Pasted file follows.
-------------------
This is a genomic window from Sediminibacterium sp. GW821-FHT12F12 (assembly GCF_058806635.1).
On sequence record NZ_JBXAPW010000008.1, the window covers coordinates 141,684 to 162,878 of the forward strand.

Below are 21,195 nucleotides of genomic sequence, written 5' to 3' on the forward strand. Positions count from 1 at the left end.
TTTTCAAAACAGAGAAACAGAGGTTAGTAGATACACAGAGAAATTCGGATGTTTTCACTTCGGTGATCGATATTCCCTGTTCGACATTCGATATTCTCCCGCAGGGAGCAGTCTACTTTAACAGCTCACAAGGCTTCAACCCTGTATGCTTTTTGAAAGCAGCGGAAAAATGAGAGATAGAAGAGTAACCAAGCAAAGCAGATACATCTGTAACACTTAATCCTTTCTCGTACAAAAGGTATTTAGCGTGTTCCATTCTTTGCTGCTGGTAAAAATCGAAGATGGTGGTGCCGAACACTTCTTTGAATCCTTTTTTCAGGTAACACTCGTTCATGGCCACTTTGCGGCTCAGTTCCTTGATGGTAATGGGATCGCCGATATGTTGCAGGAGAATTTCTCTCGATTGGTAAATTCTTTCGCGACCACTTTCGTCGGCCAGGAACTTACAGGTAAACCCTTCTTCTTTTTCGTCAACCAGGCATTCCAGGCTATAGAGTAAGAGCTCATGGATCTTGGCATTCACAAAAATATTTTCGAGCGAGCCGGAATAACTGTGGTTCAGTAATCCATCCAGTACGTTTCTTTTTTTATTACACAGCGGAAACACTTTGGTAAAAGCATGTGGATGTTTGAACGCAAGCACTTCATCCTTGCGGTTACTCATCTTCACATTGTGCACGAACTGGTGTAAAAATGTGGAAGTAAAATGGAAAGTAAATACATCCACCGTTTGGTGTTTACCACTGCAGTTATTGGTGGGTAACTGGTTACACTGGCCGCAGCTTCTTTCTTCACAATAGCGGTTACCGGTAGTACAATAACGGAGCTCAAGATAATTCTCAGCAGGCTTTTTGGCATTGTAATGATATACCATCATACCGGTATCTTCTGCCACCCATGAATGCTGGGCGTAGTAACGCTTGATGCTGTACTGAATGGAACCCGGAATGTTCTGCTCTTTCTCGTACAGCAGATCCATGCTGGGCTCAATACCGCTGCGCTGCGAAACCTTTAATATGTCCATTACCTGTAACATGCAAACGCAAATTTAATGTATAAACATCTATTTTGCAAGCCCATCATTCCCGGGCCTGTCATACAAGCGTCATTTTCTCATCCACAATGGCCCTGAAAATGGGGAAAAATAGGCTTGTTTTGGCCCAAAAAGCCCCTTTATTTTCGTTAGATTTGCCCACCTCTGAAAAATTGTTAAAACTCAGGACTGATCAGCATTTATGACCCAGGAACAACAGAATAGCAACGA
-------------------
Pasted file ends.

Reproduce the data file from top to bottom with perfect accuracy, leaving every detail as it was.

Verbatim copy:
This is a genomic window from Sediminibacterium sp. GW821-FHT12F12 (assembly GCF_058806635.1).
On sequence record NZ_JBXAPW010000008.1, the window covers coordinates 141,684 to 162,878 of the forward strand.

Below are 21,195 nucleotides of genomic sequence, written 5' to 3' on the forward strand. Positions count from 1 at the left end.
TTTTCAAAACAGAGAAACAGAGGTTAGTAGATACACAGAGAAATTCGGATGTTTTCACTTCGGTGATCGATATTCCCTGTTCGACATTCGATATTCTCCCGCAGGGAGCAGTCTACTTTAACAGCTCACAAGGCTTCAACCCTGTATGCTTTTTGAAAGCAGCGGAAAAATGAGAGATAGAAGAGTAACCAAGCAAAGCAGATACATCTGTAACACTTAATCCTTTCTCGTACAAAAGGTATTTAGCGTGTTCCATTCTTTGCTGCTGGTAAAAATCGAAGATGGTGGTGCCGAACACTTCTTTGAATCCTTTTTTCAGGTAACACTCGTTCATGGCCACTTTGCGGCTCAGTTCCTTGATGGTAATGGGATCGCCGATATGTTGCAGGAGAATTTCTCTCGATTGGTAAATTCTTTCGCGACCACTTTCGTCGGCCAGGAACTTACAGGTAAACCCTTCTTCTTTTTCGTCAACCAGGCATTCCAGGCTATAGAGTAAGAGCTCATGGATCTTGGCATTCACAAAAATATTTTCGAGCGAGCCGGAATAACTGTGGTTCAGTAATCCATCCAGTACGTTTCTTTTTTTATTACACAGCGGAAACACTTTGGTAAAAGCATGTGGATGTTTGAACGCAAGCACTTCATCCTTGCGGTTACTCATCTTCACATTGTGCACGAACTGGTGTAAAAATGTGGAAGTAAAATGGAAAGTAAATACATCCACCGTTTGGTGTTTACCACTGCAGTTATTGGTGGGTAACTGGTTACACTGGCCGCAGCTTCTTTCTTCACAATAGCGGTTACCGGTAGTACAATAACGGAGCTCAAGATAATTCTCAGCAGGCTTTTTGGCATTGTAATGATATACCATCATACCGGTATCTTCTGCCACCCATGAATGCTGGGCGTAGTAACGCTTGATGCTGTACTGAATGGAACCCGGAATGTTCTGCTCTTTCTCGTACAGCAGATCCATGCTGGGCTCAATACCGCTGCGCTGCGAAACCTTTAATATGTCCATTACCTGTAACATGCAAACGCAAATTTAATGTATAAACATCTATTTTGCAAGCCCATCATTCCCGGGCCTGTCATACAAGCGTCATTTTCTCATCCACAATGGCCCTGAAAATGGGGAAAAATAGGCTTGTTTTGGCCCAAAAAGCCCCTTTATTTTCGTTAGATTTGCCCACCTCTGAAAAATTGTTAAAACTCAGGACTGATCAGCATTTATGACCCAGGAACAACAGAATAGCAACGA